The stamped inscriptions in the ivory are filled with red, green and brown colours. The dial is decorated with geometrical patterns, stars and flowers. Two brass clasps allowed the dial to be closed, another clasp attached to the opposite side holds the dial in the open position while being used.
The outer surface of the upper leaf is inscribed with a circle with the directions of several countries (in red) and cities (in green) as seen from Nuremberg in the centre (not indicated) given as radial lines. These are (clockwise starting at the top: 'LUMBARTIA', 'GENUA', 'FRANCKREICH', 'PARIS', 'NIEDERLAND', 'ANDORP', 'ENGELAND', 'LUNDA', 'DIE SEE', 'BREMEN', 'DENMARCK', 'FLENBURG', 'PREISEN', 'K?NSPERG', 'POLEN', 'CROCA', 'UNGERN', 'OFEN', 'ITALIA', 'ROM'. Two holes in the centre may have been used to attach a missing index.
Outside of this circle are the directions of the rising and setting of the sun and midnight and midday inscribed 'mittag, nidergang, mittenacht, auffgang'.
The inner surface of the upper leaf has a vertical string gnomon dial for latitude 49?, the hours are numbered anticlockwise VI to XII to VI. The string is broken. The centre contains a small, now broken, mirror. At the top is the signature of the maker and the date: '1562 Georgius Hartman'.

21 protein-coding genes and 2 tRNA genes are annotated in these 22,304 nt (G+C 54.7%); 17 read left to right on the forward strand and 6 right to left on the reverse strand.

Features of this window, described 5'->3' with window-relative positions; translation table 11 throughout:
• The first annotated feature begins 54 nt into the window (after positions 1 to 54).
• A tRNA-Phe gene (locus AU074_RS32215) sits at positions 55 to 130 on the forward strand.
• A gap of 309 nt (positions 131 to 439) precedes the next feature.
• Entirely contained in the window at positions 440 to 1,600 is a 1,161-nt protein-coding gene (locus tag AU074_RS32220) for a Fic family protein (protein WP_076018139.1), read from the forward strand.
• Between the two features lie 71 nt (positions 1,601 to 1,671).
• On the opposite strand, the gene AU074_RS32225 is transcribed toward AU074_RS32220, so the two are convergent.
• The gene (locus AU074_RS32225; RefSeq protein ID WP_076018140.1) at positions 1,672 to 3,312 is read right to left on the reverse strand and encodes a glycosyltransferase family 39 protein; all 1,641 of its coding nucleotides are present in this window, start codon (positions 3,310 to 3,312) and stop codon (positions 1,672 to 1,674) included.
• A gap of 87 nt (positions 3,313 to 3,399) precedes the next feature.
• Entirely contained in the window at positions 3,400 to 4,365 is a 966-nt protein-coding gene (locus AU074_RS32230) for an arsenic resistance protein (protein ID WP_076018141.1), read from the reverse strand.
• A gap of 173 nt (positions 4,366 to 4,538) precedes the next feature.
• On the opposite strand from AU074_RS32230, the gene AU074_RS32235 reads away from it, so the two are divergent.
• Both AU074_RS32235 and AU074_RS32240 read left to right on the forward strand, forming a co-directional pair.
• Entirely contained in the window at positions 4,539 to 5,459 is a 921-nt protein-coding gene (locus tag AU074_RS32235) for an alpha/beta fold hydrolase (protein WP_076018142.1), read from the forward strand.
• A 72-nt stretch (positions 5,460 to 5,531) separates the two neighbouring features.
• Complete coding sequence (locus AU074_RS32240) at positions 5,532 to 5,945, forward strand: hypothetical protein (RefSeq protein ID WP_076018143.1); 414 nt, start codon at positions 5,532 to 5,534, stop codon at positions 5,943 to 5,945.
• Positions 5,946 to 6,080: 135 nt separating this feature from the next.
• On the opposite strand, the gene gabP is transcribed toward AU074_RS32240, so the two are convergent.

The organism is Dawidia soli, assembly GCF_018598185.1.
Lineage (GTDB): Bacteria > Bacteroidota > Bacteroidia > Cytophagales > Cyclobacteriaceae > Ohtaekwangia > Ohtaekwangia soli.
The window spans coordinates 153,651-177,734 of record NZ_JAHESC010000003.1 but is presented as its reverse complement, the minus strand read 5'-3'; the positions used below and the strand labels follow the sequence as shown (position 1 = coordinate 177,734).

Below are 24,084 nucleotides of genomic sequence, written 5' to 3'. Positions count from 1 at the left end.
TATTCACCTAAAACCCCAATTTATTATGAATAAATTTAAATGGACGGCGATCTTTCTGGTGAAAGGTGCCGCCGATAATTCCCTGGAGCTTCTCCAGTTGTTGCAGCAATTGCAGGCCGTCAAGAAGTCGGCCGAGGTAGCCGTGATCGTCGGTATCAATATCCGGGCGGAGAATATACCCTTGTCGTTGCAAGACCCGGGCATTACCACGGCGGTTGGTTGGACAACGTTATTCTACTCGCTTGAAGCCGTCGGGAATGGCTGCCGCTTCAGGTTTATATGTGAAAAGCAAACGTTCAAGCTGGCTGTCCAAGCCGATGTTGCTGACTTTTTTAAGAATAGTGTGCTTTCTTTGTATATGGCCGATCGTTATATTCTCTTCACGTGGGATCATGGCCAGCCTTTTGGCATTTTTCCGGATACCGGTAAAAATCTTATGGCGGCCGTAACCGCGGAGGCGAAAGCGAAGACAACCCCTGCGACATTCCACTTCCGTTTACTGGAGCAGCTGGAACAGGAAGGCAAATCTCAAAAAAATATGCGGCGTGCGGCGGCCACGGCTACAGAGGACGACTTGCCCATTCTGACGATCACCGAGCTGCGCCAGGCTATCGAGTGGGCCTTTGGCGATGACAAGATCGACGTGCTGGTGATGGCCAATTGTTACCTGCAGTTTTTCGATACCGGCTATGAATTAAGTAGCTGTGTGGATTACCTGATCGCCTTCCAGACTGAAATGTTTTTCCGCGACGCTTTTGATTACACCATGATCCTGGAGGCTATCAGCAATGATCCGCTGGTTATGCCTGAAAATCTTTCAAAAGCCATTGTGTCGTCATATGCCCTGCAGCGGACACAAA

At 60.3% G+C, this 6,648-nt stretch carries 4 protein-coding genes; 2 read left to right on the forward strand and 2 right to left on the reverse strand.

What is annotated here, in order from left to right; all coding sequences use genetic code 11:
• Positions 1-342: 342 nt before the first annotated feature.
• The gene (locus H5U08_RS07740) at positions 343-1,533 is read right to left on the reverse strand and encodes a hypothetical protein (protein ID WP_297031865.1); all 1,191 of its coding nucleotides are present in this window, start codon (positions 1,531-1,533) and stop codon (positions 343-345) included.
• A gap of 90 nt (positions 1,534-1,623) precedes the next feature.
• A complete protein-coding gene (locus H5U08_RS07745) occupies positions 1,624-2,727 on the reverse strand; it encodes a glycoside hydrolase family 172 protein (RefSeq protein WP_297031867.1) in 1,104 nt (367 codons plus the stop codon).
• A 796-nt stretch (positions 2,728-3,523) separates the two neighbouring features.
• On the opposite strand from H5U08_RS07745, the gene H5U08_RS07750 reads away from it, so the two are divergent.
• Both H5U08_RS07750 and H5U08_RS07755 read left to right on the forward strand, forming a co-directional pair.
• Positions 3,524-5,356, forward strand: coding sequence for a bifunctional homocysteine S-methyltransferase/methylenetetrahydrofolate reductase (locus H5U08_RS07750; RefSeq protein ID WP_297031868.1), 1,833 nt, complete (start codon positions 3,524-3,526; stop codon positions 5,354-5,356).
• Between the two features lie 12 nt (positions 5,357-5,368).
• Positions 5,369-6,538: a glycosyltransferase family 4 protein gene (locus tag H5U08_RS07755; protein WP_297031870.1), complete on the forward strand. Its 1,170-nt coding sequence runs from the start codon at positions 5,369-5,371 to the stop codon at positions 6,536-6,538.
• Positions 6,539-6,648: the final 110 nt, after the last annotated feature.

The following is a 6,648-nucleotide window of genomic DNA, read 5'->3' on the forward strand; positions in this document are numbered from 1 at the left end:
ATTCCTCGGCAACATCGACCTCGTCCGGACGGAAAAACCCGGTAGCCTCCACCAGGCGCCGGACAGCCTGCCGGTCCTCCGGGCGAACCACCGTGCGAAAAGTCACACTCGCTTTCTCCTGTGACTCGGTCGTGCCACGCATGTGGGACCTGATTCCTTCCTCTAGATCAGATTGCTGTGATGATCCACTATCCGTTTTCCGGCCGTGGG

The inner surface of the lower leaf consists of a horizontal string gnomon dial with the hours numbered clockwise from 4 to 8. In the centre is a compass with the cardinal points in abbreviated Latin and a deviation of 5? E. The compass box is bridged by a pivotted brass bar with a movable index arm in the centre.
The outer surface of the lower leaf is void of markings except for a maker's mark, a crown, the mark of Hieronymus Reinmann, another Nuremberg maker whose dials bear so close a resemblance to Hartmann's technical designs that it is likely that the latter commissioned instruments which were then signed with his name.
The instrument still has its original fitted case covered in stamped brown leather and lined with green silk.
The instrument was presented by Max Rosenheim in 1900 and is described and illustrated in F. A. B. Ward, A Catalogue of European Scientific Instruments in the Department of Medieval and Later Antiquities of the British Museum (London, 1981), p. 35, no. 77 (with plate X). For the connection between Reinmann and Hartmann see P. Gouk, The Ivory Sundials of Nuremberg,1500- 1700 (Cambridge, 1988), pp. 92 ff.